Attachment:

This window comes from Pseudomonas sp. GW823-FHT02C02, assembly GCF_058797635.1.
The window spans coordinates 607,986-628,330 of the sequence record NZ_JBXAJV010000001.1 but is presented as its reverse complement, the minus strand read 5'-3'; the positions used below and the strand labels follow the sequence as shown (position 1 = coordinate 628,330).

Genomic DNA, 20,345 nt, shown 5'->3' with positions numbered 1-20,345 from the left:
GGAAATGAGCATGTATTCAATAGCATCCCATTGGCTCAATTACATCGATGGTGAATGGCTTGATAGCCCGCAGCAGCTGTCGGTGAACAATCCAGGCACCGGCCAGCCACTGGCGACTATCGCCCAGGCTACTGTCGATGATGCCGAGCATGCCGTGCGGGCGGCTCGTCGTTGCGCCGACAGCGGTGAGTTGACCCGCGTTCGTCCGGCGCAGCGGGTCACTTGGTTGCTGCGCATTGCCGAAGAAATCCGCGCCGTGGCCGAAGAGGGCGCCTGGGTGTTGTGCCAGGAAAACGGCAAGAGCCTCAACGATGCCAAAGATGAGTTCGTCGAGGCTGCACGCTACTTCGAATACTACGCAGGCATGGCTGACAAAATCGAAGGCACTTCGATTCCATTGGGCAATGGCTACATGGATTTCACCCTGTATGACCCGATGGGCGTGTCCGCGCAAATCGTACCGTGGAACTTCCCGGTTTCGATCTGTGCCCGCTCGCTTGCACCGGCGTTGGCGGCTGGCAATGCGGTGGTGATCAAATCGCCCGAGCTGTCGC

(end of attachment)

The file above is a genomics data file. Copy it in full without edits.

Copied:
This window comes from Pseudomonas sp. GW823-FHT02C02, assembly GCF_058797635.1.
The window spans coordinates 607,986-628,330 of the sequence record NZ_JBXAJV010000001.1 but is presented as its reverse complement, the minus strand read 5'-3'; the positions used below and the strand labels follow the sequence as shown (position 1 = coordinate 628,330).

Genomic DNA, 20,345 nt, shown 5'->3' with positions numbered 1-20,345 from the left:
GGAAATGAGCATGTATTCAATAGCATCCCATTGGCTCAATTACATCGATGGTGAATGGCTTGATAGCCCGCAGCAGCTGTCGGTGAACAATCCAGGCACCGGCCAGCCACTGGCGACTATCGCCCAGGCTACTGTCGATGATGCCGAGCATGCCGTGCGGGCGGCTCGTCGTTGCGCCGACAGCGGTGAGTTGACCCGCGTTCGTCCGGCGCAGCGGGTCACTTGGTTGCTGCGCATTGCCGAAGAAATCCGCGCCGTGGCCGAAGAGGGCGCCTGGGTGTTGTGCCAGGAAAACGGCAAGAGCCTCAACGATGCCAAAGATGAGTTCGTCGAGGCTGCACGCTACTTCGAATACTACGCAGGCATGGCTGACAAAATCGAAGGCACTTCGATTCCATTGGGCAATGGCTACATGGATTTCACCCTGTATGACCCGATGGGCGTGTCCGCGCAAATCGTACCGTGGAACTTCCCGGTTTCGATCTGTGCCCGCTCGCTTGCACCGGCGTTGGCGGCTGGCAATGCGGTGGTGATCAAATCGCCCGAGCTGTCGC